Mixing and bulk ferment

At this stage, you will need:

¼ cup of flour

2 tsps of active dry yeast

We now need to combine the two doughs. Mix the yeast together with ¼ cup of flour and keep extra flour handy for dusting. In a large bowl, make layers of small bits of soaker and biga, sprinkled with the yeast and flour. (Another method calls for dropping bits of soaker and biga into the flour which will prevent them from sticking, and then kneading them together. I have not tried this. Whatever the means, the goal is to homogenize the mixture and add more yeast.). Knead the lot together and dust with remaining flour if necessary, until the dough no longer sticks to anything but itself. Continue kneading, folding about 10 to 15 times, which improves the uniformity of the final loaf. The dough should be fairly pliable and kneading should not be too effortful.

Place the dough in the large bowl in the oven, covered with a wet tea towel, and allow to rise for about 30-45 minutes (it should slightly more than double), or longer.

Shaping and proofing

Remove bowl from oven. In the summer, pre-heat the oven to 450 F, since the dough will rise rather quickly. Punch dough down to de-gas. Using a circular motion as shown in the video below, shape the dough into an ball (called a boule), creating surface tension on the top that will help the loaf rise properly.

Then elongate the boule, still paying attention to surface tension, so that it becomes roughly the length of the loaf pan (I will try to make a video of this in the future). While the recipe itself is very forgiving, surface tension is the key to a good rise.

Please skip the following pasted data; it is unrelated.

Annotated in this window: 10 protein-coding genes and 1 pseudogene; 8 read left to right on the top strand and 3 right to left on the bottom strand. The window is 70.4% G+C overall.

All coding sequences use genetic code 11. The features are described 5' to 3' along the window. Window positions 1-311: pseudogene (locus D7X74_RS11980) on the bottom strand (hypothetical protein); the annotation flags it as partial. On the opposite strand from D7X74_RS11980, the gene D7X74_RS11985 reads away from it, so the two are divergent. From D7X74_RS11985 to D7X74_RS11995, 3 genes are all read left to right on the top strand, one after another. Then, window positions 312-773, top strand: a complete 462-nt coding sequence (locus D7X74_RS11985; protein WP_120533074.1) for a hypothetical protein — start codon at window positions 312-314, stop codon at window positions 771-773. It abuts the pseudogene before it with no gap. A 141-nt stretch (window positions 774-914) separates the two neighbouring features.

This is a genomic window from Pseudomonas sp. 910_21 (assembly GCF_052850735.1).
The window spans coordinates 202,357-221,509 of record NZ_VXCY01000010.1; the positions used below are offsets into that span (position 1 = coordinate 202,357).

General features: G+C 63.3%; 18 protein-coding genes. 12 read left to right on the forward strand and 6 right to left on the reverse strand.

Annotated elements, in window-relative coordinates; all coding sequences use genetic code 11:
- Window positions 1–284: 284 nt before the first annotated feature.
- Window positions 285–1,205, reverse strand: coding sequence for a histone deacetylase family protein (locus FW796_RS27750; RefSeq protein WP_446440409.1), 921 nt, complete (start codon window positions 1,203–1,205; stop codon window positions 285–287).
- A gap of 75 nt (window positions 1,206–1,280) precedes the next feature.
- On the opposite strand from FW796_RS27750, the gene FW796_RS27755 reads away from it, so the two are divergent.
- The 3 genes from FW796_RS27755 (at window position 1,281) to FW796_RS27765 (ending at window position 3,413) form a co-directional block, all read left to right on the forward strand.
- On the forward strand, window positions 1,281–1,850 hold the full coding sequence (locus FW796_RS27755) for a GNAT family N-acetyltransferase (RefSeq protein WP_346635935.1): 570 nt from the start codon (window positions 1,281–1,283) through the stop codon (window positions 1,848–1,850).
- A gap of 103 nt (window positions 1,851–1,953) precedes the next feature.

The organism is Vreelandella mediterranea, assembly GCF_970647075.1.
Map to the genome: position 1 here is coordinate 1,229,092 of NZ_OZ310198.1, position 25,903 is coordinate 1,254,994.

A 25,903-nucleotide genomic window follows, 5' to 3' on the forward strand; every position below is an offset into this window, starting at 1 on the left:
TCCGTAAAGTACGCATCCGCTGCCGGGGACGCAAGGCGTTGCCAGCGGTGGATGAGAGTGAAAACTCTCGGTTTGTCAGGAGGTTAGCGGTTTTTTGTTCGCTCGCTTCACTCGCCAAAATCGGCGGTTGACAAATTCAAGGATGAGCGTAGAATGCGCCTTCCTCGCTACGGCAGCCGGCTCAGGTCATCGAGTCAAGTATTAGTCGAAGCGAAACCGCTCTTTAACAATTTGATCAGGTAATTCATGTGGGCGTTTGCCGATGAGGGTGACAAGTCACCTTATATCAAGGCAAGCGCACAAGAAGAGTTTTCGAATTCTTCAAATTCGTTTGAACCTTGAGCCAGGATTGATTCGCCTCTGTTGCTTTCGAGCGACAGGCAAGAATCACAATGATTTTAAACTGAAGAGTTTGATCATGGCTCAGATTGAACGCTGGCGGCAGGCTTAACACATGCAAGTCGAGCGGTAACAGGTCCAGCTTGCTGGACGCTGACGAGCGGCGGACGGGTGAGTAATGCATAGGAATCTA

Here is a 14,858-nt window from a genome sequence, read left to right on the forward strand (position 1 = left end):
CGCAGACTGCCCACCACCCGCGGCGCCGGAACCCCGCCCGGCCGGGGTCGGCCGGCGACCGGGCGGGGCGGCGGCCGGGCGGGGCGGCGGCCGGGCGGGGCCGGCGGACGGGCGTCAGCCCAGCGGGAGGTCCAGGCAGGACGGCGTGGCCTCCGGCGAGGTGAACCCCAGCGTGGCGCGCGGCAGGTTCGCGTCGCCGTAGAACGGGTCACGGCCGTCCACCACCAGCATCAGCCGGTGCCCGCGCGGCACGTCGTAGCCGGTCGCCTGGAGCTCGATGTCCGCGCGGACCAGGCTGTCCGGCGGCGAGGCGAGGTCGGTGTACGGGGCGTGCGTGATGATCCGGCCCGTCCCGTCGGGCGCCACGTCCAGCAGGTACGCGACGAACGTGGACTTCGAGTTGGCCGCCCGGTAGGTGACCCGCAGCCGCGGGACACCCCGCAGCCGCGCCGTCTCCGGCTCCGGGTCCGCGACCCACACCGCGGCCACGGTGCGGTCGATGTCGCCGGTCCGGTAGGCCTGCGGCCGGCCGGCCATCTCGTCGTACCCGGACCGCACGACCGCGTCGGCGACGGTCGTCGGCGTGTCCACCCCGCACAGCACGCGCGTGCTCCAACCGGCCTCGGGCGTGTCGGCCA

Place dough in a non-stick loaf pan or greased loaf pan (I sometimes sprinkle flour over the oil to prevent sticking). Place pan somewhere warm and undisturbed to rise. In the summer, I just put it on the countertop or the microwave. In the winter, I let it rise in the oven with the oven lamp on. Also, since it's generally drier in the winter, I coat the loaf with some oil before letting it rise. After about 30-45 minutes your dough should have risen significantly. Take care not to over-proof. It should indent and recover slowly but not collapse when poked. Here is a guideline:

not ready for the oven
not ready for the oven

ready for the oven
ready for the oven


If you are rising in the oven, remove the loaf and pre-heat the oven to 450F. I have found timing to be the trickiest part. In the summer, that means getting my oven to 450 F by before the dough has proofed. If the dough starts to creep out of the pan, it's time for the oven, ready or not! In the winter this isn't as much of an issue.


Gently place pan in the oven and turn down to 350 F. Bake for about 50-60 minutes or until golden. The high initial heat will help your loaf rise as CO2 and steam bubbles expand. (The lower temperature will allow the loaf to cook completely on the inside without burning the crust, since an undercooked loaf has a tendency to shrink and collapse.) Remove from oven and turn bread out onto a cooling rack. Allow to sit for half an hour or more to cool, otherwise moisture will escape as steam. Enjoy!